In Booker T. Washington’s Up from Slavery, I read chapter 10, “A Harder Task Than Making Bricks Without Straw.”
Three points stood out to me in today’s reading:
1. Washington said that he had the students of Tuskegee build the school’s buildings. Not only did this teach the students skills, but it also engendered in them respect for the buildings. As Washington says, “Not a few times, when a new student has been led into the temptation of marring the looks of some building by leadpencil marks or by the cuts of a jack-knife, I have heard an old student remind him: ‘Don’t do that. That is our building. I helped put it up.’”
This reminds me of arguments for an “ownership society,” or claims by conservative environmentalists that privatizing land will result in a decline in water pollution and deforestation: if businesses own the land, then they’ll treat it better than if they’re using public property. After all, if they own the land, they’ll have to replace the trees that they cut down. And maybe they’ll want to make their property into a park that people would pay to visit. Having a personal stake in something gives one a motivation to treat it better. In the case of Tuskegee, the students had a sense of pride in the contribution that they made to building the school’s buildings.
2. The students also made and sold bricks. Eventually, white people in the South bought them, realizing that Tuskegee students made quality bricks. From this experience, Booker T. Washington learned something about race relations:
“The making of these bricks taught me an important lesson in regard to the relations of the two races in the South. Many white people who had had no contact with the school, and perhaps no sympathy with it, came to us to buy bricks because they found out that ours were good bricks. They discovered that we were supplying a real want in the community. The making of these bricks caused many of the white residents of the neighbourhood to begin to feel that the education of the Negro was not making him worthless, but that in educating our students we were adding something to the wealth and comfort of the community. As the people of the neighbourhood came to us to buy bricks, we got acquainted with them; they traded with us and we with them. Our business interests became intermingled. We had something which they wanted; they had something which we wanted. This, in a large measure, helped to lay the foundation for the pleasant relations that have continued to exist between us and the white people in that section, and which now extend throughout the South.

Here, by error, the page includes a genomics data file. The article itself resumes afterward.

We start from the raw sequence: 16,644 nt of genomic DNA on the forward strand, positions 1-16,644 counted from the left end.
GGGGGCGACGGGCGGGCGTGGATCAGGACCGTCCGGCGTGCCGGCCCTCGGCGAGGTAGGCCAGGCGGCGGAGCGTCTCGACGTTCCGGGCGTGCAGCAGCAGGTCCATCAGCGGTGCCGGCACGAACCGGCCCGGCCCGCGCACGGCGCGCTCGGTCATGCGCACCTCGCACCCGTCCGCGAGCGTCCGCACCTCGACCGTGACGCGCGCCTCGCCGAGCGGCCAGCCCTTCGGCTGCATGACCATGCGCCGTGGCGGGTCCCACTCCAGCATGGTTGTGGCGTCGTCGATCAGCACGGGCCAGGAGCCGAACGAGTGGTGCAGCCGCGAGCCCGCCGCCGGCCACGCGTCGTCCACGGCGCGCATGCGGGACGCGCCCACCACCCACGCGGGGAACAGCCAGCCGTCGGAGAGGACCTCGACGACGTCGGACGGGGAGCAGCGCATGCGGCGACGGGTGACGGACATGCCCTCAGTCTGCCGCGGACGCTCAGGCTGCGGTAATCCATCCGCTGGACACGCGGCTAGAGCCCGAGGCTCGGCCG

“Wherever one of our brickmakers has gone in the South, we find that he has something to contribute to the well-being of the community into which he has gone; something that has made the community feel that, in a degree, it is indebted to him, and perhaps, to a certain extent, dependent upon him. In this way pleasant relations between the races have been stimulated.
“My experience is that there is something in human nature which always makes an individual recognize and reward merit, no matter under what colour of skin merit is found. I have found, too, that it is the visible, the tangible, that goes a long ways in softening prejudices. The actual sight of a first-class house that a Negro has built is ten times more potent than pages of discussion about a house that he ought to build, or perhaps could build.”
That was Booker T. Washington’s view on race relations: that African-Americans should work hard, contribute to the wider community (which includes whites, African-Americans, and others), and earn the respect of whites. In a way, this is the Will Palmer approach—to bring into the discussion Alex Haley’s grandfather, Will Palmer. In Roots: The Next Generation, Will Palmer practically ran the lumberyard because its manager was a drunk, and that earned him the respect of the white establishment, who then gave Will the lumberyard. Will had no intention of appeasing white society, however, for he said that he intended to make the lumberyard a success so that he’d owe the white man nothing!
Some may like Booker T. Washington’s approach, whereas others may view it as too idealistic. Both sides probably have elements of truth, and situations may vary.
3. Washington is still talking about the humble days of Tuskegee. Washington said, “In fact in those earlier years I was constantly embarrassed because people seemed to have more faith in me than I had in myself.” I admire Washington for continuing to try even when he didn’t have much faith in himself. And I appreciate it when people have faith in me, when my faith in myself is lacking. That motivates me.